20% white space

“The afternoon knows what the morning never suspected.”

― Robert Frost

Do you ever finish a meal and think “that was good, but I could go for a little more?”

This happens to me regularly.  I pack my lunch most days of the week, including the hiking adventures on Saturday. I typically make a salad because I find them versatile, convenient and delicious. The salad includes some sort of green leafy vegetable, tomato, avocado or leftover veggies, a protein such as tuna salad, hard-boiled egg or chicken. Always with fruit on the side or included on top! As well as, some sort of dressing – typically a homemade honey mustard or balsamic vinaigrette. 

I typically feel about 80 to 90% full when I’m done with my lunch. The salads are filling and appropriately portioned but sometimes I want that last little nibble at the end of the meal. Almost without fail, I’ll have an appointment or some other activity to go do after lunch and within 20 to 30 minutes I notice that I’m actually 100% full and satisfied. 

In Okinawa, Japan they have one of the highest population of centenarians – people over 100 – at about 50 per 100,000 people [1].  The population practices a self-imposed calorie-restriction, which some researchers believe contributes to their longevity. The Okinawan elders ask their bodies to stop them from eating after they become 80% full, which is called hara hachi bun me.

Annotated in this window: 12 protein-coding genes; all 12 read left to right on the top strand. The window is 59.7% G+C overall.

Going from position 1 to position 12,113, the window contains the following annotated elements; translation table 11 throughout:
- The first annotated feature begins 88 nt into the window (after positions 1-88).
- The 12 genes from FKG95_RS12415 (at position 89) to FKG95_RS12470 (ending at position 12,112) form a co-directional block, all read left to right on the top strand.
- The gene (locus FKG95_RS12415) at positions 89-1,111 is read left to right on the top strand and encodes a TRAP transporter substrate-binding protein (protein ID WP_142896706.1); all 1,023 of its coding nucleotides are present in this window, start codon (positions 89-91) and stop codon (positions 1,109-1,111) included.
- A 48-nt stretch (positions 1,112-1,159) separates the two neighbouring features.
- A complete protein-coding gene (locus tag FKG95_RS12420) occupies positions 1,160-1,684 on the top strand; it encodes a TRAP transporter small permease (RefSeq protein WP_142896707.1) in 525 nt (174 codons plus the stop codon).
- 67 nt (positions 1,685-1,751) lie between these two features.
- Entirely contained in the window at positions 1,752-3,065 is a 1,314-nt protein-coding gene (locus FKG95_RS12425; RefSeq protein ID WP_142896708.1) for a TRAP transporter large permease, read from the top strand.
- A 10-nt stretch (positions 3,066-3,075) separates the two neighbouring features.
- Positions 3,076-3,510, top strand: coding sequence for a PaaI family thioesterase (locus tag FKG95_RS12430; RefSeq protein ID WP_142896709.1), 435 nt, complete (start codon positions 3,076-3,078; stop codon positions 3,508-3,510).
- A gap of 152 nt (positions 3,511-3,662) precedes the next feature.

At first, I thought this sounded odd, but upon further observation, it actually makes a lot of sense. It takes, on average, approximately 20 minutes for your stomach to tell the brain that it’s had enough to eat. 

This is where the 20% white space rule was born as depicted in the Well-Balanced Plate. In our American food culture, it’s pretty easy to overeat. The portions are oversized and the restaurants aren’t shy with the added fats, sugars, and salt to keep us coming back for more. 

Food for thought: 

There are many ways to put the 20% white space idea into practice: 

  • Order an appetizer for your meal
  • Choose a salad plate to serve dinner on
  • Put the fork or spoon down between each bite
  • Share an entree with a friend or family member 
  • Wait 15-20 minutes after finishing the first plate before getting seconds 

 Which works best for you? 

Recipe of the Week: Banana Pancakes the Easy Way

It’s almost back-to-school time! In honor of this fun and transitional time of year, I’m including my most favorite breakfast from my childhood – banana pancakes! 

This week’s recipe, Banana Pancakes the Easy Wayis brought to you by the allrecipes.com.

*Note: I suggest nut butter instead of syrup to add protein and reduce sugar.  I use 1/2 whole wheat or oat flour and 1/2 all-purpose. 

Comments

comments

Posted in Motivational Mondays and tagged .

2 Comments

  1. Pingback: What the heck is Well-Balanced eating anyway? | Well Balanced Nutrition

  2. Pingback: Why I broke up with sugar and made friends with fat – Well Balanced Nutrition

Leave a Reply

Your email address will not be published. Required fields are marked *

Time limit is exhausted. Please reload the CAPTCHA.